Photo Credit: AP / Rich Pedroncelli
You probably know your Social Security number, your driver’s license number and perhaps the latest wrinkle in mattress marketing, your sleep number.
But do you know your drought number?
The latter represents the amount of water you are allowed to use per day. If you don’t know it, you probably should. Not knowing could cost you money. As California’s severe drought moves into a fourth year, state and local water agencies are working on something called “allocation-based rate structures,” a kind of precursor to water rationing that’s all the rage in Sacramento and in some areas such as Santa Cruz, Irvine and Santa Monica.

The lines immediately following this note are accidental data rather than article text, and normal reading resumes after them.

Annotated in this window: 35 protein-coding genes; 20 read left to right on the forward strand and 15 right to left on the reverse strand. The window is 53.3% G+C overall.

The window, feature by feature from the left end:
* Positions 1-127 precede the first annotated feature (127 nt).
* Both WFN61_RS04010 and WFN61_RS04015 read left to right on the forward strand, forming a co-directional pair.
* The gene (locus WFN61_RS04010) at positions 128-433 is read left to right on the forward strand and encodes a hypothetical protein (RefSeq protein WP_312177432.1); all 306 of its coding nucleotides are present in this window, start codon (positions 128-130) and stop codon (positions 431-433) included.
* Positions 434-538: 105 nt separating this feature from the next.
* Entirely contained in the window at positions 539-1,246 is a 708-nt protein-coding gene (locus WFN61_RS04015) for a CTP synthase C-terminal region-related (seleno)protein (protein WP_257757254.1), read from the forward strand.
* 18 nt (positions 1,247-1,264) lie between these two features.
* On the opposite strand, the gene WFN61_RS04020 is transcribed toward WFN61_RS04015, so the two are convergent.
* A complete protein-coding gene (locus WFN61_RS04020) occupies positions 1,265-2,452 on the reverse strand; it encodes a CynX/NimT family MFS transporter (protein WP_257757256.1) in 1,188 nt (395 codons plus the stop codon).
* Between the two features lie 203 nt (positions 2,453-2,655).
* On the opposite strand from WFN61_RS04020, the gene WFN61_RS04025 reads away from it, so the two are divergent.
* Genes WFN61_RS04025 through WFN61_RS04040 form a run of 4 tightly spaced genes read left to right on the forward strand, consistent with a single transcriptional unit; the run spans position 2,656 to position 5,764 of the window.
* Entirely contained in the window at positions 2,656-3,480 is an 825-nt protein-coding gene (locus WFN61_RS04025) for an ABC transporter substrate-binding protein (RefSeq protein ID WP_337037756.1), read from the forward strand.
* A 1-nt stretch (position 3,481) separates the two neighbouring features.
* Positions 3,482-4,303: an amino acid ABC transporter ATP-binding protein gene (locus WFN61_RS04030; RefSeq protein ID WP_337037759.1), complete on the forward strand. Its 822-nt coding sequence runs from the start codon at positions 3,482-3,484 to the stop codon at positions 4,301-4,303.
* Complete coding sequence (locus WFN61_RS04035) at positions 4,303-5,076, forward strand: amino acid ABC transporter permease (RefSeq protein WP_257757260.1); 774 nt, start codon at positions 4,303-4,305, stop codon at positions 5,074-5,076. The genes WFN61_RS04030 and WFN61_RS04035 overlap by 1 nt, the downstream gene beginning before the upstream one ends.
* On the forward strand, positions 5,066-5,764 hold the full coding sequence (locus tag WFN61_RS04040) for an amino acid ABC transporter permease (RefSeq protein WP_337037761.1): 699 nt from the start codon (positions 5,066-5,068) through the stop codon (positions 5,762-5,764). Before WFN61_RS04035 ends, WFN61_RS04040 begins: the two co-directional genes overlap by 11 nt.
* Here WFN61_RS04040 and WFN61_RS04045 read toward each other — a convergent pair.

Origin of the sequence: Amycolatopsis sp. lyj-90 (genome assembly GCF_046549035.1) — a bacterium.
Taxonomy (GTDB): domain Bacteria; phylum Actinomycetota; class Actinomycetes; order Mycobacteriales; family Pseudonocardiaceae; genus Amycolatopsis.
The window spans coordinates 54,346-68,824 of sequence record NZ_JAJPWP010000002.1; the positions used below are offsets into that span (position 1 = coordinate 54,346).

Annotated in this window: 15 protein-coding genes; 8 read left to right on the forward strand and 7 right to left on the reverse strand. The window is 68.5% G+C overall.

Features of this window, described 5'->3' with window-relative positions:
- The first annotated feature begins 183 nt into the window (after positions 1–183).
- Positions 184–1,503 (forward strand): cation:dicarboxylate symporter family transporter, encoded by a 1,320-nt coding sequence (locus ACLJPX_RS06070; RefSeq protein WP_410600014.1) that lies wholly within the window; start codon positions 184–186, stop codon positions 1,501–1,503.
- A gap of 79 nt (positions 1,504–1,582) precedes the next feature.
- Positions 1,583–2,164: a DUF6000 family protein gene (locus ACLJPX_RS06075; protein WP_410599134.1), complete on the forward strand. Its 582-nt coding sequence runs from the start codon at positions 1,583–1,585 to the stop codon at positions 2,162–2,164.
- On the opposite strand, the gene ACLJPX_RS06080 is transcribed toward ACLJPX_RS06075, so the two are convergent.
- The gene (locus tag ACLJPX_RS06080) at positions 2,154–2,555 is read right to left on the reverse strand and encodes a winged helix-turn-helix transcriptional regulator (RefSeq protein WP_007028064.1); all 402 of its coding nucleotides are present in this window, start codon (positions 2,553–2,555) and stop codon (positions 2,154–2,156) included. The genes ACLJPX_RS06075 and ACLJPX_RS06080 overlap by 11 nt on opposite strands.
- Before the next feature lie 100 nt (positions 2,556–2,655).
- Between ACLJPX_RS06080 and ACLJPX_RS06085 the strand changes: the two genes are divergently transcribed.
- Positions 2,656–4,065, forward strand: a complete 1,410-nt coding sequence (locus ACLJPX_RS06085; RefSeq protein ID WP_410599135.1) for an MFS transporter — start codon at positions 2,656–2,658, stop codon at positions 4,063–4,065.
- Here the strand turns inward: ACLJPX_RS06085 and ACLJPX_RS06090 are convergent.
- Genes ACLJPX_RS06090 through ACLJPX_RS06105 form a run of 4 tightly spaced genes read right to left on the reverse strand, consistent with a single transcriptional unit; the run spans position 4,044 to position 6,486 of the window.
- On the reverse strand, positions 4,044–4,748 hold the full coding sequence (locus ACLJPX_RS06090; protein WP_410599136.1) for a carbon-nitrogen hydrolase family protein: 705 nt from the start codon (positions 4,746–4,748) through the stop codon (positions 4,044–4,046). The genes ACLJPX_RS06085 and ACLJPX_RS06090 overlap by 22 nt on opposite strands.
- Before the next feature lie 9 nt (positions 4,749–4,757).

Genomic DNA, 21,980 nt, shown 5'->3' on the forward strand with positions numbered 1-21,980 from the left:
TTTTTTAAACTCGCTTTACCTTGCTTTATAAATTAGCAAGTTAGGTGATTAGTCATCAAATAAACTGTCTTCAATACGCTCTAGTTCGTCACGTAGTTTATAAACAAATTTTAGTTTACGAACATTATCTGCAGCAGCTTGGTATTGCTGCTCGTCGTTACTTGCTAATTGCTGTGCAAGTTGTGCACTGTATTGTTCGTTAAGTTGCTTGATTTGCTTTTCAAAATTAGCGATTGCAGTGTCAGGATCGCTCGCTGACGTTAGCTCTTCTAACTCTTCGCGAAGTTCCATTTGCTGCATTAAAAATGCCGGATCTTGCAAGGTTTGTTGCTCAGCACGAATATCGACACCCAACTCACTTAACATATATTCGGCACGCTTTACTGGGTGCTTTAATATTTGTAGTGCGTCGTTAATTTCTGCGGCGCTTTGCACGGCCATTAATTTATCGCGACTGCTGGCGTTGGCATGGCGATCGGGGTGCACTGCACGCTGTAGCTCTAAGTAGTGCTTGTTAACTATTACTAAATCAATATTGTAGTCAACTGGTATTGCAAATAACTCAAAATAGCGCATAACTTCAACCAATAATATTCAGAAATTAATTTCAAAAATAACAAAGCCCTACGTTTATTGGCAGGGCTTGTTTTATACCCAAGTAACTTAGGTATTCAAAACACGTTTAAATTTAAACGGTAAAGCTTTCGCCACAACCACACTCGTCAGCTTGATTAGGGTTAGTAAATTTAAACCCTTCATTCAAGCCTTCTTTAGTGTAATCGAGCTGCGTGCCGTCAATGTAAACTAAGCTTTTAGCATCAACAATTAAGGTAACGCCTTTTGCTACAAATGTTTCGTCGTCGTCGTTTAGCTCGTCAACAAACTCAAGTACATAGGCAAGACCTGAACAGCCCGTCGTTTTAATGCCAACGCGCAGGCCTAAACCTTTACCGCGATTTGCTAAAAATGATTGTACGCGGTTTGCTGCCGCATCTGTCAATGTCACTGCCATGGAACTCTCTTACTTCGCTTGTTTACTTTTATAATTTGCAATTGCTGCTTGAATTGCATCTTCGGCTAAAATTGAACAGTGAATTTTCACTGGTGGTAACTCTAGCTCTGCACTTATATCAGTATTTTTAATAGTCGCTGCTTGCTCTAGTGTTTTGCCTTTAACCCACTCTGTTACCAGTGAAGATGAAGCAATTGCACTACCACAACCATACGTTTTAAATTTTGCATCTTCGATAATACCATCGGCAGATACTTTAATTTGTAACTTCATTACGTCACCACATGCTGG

Here’s how it works: Your local water company, special district or city assigns you and your household a number in gallons — a daily water allocation. Usually, one number applies to maximum indoor water use, i.e. showers, kitchen and bathroom faucets, dishwashers, clothes washers, etc., and an extra allocation is assigned for outdoor use such as lawn irrigation.
Using census records, aerial photography and satellite imagery, an agency can determine a property’s efficient water usage.
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